But after offering improvements to Ford over the years, they hit a wall with the Model T. Henry Ford would take no suggestions on his new model. When demand far outweighed Ford’s capacity, the brothers offered to help build Ford’s car. But as Ford kept expanding, the brothers could see their future was drying up.

By 1914, they were set to build their own car just as the auto industry began to flourish, improving on what they believed to be Ford’s many defects. It would be a roaring success.

Just as well known for their integrity as their escapades, the Dodge brothers began building an empire. Buyers soon gobbled up the new Dodge’s durability. Letters from buyers of early Dodges praised the power and rugged construction of the new vehicles, but mostly, they were solid.

The Dodges made trucks. They made ambulances. American General John Pershing used Dodge cars to chase Pancho Villa and other Mexican bandits back over the border. American troops used three Dodge touring cars to charge bandit headquarters 200 miles south of El Paso as the first motorized combat operation by the U.S. Army.

They even invented a word that Webster had not included in his first dictionary: dependability. The word was coined by Theodore MacManus, a marketing genius for Dodge, who had also worked for Cadillac.

By 1917, the Dodge nameplate was No. 4 in the country, employing more than 20,000 people.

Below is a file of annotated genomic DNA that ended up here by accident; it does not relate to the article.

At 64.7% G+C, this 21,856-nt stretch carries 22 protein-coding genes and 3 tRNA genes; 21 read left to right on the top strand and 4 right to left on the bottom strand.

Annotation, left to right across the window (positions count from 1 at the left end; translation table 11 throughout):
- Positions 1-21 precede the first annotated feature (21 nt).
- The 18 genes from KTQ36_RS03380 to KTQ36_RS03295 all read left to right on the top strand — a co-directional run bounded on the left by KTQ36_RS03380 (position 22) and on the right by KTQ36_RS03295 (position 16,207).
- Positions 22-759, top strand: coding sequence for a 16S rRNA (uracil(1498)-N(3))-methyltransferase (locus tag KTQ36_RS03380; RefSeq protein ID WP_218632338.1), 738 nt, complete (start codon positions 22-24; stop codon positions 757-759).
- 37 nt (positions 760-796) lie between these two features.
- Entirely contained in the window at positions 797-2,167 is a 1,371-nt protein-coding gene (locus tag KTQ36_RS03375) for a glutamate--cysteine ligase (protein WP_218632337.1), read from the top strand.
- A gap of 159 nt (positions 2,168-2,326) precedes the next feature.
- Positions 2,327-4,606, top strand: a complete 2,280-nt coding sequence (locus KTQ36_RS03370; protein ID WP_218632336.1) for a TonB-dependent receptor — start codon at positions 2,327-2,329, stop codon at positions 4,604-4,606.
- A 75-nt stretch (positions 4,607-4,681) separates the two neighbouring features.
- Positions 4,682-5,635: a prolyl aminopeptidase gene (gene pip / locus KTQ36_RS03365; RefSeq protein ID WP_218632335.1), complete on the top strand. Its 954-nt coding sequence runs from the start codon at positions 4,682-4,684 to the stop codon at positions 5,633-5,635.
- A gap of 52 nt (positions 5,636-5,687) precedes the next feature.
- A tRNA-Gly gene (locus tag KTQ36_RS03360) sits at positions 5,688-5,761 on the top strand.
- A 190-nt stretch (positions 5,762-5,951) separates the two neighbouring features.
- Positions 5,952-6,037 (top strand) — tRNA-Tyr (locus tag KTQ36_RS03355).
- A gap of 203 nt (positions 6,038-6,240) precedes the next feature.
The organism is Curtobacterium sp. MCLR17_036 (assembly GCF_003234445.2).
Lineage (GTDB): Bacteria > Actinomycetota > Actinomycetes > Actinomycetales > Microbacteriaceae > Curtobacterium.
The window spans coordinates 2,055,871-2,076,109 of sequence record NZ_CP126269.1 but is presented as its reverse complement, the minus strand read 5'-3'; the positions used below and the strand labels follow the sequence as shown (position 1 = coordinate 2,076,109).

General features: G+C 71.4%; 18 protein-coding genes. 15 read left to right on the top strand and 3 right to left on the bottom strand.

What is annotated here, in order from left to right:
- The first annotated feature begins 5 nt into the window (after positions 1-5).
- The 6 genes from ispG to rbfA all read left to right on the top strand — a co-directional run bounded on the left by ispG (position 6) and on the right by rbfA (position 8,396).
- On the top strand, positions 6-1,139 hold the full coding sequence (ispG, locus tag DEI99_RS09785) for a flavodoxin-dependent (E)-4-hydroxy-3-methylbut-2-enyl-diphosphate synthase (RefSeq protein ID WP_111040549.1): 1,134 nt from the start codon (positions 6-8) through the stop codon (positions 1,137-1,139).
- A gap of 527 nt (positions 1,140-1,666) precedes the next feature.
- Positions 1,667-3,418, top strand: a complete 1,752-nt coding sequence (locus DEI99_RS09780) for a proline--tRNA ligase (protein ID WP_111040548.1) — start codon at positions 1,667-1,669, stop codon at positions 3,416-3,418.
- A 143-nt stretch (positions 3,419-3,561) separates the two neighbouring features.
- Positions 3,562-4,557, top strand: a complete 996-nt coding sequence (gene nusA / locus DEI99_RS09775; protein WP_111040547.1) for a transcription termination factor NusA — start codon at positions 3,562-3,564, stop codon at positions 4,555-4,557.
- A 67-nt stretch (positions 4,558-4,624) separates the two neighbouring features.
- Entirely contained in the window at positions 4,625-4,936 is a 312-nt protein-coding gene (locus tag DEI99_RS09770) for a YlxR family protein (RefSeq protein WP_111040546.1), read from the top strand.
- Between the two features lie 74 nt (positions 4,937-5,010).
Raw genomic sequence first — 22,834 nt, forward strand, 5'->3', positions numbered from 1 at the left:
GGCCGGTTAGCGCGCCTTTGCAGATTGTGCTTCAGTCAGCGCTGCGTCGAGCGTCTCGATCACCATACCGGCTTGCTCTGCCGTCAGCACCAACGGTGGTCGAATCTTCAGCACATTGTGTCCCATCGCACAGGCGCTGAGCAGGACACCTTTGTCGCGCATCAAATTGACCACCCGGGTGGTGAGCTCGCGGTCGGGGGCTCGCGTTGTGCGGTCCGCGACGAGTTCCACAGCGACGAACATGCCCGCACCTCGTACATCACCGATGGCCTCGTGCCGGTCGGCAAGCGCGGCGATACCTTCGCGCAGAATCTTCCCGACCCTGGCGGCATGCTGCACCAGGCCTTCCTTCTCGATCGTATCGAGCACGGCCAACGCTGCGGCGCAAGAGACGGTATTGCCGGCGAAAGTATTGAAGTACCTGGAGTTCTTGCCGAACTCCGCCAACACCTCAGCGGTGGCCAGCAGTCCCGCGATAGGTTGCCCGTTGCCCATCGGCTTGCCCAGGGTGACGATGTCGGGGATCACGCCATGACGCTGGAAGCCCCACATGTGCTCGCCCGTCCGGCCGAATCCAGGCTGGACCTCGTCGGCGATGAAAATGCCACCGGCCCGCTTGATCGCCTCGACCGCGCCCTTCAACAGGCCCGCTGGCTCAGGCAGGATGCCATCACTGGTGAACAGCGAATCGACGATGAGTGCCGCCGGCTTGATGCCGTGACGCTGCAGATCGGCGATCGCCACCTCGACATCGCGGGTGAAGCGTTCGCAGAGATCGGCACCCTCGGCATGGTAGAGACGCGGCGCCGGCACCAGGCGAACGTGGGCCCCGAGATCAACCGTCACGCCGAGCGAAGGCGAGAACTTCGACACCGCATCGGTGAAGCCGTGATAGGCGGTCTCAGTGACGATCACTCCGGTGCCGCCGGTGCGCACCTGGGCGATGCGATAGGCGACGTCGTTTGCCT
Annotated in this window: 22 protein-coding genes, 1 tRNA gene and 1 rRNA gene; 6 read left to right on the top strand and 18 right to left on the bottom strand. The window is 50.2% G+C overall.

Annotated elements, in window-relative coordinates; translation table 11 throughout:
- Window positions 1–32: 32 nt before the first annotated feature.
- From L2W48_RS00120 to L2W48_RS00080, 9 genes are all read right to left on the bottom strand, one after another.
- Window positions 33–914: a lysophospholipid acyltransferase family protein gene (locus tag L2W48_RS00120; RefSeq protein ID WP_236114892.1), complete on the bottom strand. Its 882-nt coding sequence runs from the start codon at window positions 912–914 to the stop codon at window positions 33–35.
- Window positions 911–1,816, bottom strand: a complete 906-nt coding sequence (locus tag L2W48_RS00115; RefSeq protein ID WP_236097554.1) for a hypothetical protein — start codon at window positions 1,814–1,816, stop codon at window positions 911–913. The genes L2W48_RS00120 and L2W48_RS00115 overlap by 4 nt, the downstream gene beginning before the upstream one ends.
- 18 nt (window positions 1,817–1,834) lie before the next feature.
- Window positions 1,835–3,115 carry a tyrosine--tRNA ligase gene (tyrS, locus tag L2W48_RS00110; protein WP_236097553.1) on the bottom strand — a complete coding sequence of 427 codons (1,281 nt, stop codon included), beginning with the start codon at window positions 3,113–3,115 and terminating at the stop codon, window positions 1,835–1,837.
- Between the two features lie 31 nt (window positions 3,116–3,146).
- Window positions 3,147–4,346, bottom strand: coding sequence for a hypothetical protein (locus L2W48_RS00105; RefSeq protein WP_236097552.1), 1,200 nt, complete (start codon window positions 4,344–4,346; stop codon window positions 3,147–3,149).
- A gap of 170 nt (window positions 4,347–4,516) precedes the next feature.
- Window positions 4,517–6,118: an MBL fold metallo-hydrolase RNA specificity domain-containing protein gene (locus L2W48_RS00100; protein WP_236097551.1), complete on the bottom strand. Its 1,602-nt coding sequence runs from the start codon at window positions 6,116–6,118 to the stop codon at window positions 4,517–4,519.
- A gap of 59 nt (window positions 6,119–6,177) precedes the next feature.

They built together, planned together, dreamed together and died together. Three years later, it was all over.

A troubled image away from the assembly line was offset by respect for the products that rolled off it.

John and Horace Dodge could have never imagined what would transpire. That two brothers’ dreams would turn into one solid deal, that would turn into another venture, that would eventually turn into an auto empire.

The Dodge brothers were enjoying incredible success when, in January of 1920, they attended the International Automobile Show in New York. While there, both John and Horace contracted influenza. Within a month, John was dead at age 56. Eleven months later, Horace died at age 52.

Less than five years later, the widows sold the company to a New York banking firm for $146 million. Three years later it was acquired by the Chrysler Corporation, pushing the company into the automotive Big Three.

The Dodge name was solidified for years to come. The memory was alive. The wheel wouldn’t stop turning. And what an interesting turn the circle would take.

One hundred years ago, a pair of brothers set out to build the best bicycles in the Midwest, only to turn a big risk into a success.

One hundred years later — the brothers long gone, the legend alive — this time a German automaker carries the mantle, a partnership forged with an American company that once purchased the brothers’ enterprise just to keep the dream alive.

The real irony?

The company, known as Daimler-Chyrsler, of course, makes cars . . . and bicycles.

The circle turns. The party rolls on..

Jason Stein is a feature writer with Wheelbase Communications. You can drop him a line on the Web at: www.wheelbase.ws/mailbag.html. Wheelbase Communications supplies automotive news and features to newspapers across North America.